Federal Health Equity Bill Offers a Model for States
A new bill offers a vision for what Congress could achieve if it were truly committed to ending health disparities. In the current political environment, we don’t anticipate Congress will act any time soon on the Health Equity and Accountability Act of 2016 (HEAA), sponsored by Rep. Robin Kelly of Illinois.
But in the meantime, health equity advocates can look to the HEAA for ideas about concrete policy solutions they could potentially pursue through other avenues, including state legislative or regulatory action.
HEAA addresses health disparities holistically
There is no magic bullet for addressing racial and ethnic health disparities comprehensively. For example, despite the enormous progress achieved through the Affordable Care Act, blacks and Hispanics continue to be more likely to be uninsured than whites, are less likely to have a regular doctor, and had lower confidence in their ability to afford their medical costs.
And health care is just the tip of the disparities iceberg. The root causes of why communities of color are sicker than whites in the first place are multiple, complex, and reach deep into communities. Because health outcomes are influenced by many determinants, improving them requires advancing a variety of strategies and working on multiple fronts.
Here is where the HEAA helps. Taken together, the 10 titles of the HEAA offer a snapshot of the primary areas where we need improvements:
- Improving data collection so that health disparities can be better identified and targeted
- Ensuring that patients receive culturally and linguistically appropriate care
- Improving the diversity of the health care workforce
- Expanding access to health insurance and providers
- Addressing disparities faced by women and children
- Improving the quality of and access to mental health services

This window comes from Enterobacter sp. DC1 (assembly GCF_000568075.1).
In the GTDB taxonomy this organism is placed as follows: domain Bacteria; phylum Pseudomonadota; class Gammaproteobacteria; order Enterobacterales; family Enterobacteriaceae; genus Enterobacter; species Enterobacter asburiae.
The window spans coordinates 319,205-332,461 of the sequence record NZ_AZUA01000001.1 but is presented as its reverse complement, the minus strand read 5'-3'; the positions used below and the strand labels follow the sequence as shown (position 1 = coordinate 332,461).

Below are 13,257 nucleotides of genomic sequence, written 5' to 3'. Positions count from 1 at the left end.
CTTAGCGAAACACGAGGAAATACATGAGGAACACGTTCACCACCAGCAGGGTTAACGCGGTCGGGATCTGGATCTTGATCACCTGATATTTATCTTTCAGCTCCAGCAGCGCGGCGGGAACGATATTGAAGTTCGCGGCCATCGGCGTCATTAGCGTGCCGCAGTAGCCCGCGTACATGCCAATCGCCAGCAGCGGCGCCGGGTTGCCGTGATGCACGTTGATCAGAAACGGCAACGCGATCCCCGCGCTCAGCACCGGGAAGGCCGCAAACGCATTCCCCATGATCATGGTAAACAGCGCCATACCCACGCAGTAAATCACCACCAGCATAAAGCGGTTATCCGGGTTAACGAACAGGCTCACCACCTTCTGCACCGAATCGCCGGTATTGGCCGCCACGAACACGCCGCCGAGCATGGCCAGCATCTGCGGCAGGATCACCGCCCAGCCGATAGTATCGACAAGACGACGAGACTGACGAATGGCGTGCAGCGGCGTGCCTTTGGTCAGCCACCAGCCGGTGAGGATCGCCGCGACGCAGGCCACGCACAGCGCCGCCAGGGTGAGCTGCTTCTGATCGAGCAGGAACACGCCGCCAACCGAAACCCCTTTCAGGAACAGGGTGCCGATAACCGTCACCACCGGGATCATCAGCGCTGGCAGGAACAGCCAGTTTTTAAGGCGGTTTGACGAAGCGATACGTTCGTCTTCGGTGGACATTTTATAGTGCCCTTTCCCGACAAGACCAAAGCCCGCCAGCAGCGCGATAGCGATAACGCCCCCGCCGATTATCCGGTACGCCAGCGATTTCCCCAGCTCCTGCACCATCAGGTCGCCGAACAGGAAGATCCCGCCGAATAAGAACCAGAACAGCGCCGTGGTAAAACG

- Advancing research into diseases that disproportionately impact minorities, such as HIV/AIDs, diabetes, and cancer
- Strengthening Health Information Technology that benefits minority communities
- Ensuring the government invests in research evaluation and accountability around disparities
- Addressing environmental and other social determinants of health
To learn about specific policy solutions that would lead to progress in these areas, we encourage advocates to delve into the individual sections of the bill. Many of HEAA’s provisions could serve as models for policies that states or localities could implement.
HEAA contains ideas for tackling health disparities in health coverage
For example, some of the provisions below could inspire similar measures that would apply to state’s insurance markets. The following list represents the new ideas for addressing disparities in access and coverage that Families USA, working with the HEAA community working group, contributed to the bill:
- Require qualified health plans (QHPs) in the marketplaces to provide information on the languages that their providers speak. States could require this in their ACA marketplace, or even better, for all health plans regulated by the state’s insurance department.
- Require QHPs to contract with at least 90 percent of Federally Qualified Health Centers and at least 75 percent of all other essential community providers in their service area. This could be applied to all health plans in the state.
- Require network adequacy standards for QHPs and Medicaid plans. These standards would cover appointment wait times, travel times, hours of operation, and other standards to ensure diverse communities can access providers. If a plan cannot meet these standards, it must allow consumers to go out of network at no extra cost.
- Address oral health disparities by adding oral health coverage in QHPs (or all health plans) and Medicaid for people of all ages, requiring studies on utilizing dental therapist programs to address dental shortage areas, expanding tribal access to dental therapists, and other ideas proposed in the Comprehensive Dental Reform Act.
What advocates can do about the HEAA
Besides asking members of Congress to cosponsor the Health Equity and Accountability Act of 2016, advocates can advance the goals of HEAA in two ways:
First, use HEAA as a toolbox for ideas in your own state. Are there pieces of the legislation that you can bring to your state legislators as a model for your state? Go through the bill’s titles for inspiration.
Second, let us know if there are successful programs combatting health inequities in your state. The text of the HEAA is improved every Congress, so we’d love to know what new ideas we should be suggesting for inclusion. Contact us at firstname.lastname@example.org and tell us about the successful programs or policy changes that are making a difference in health disparities in your community.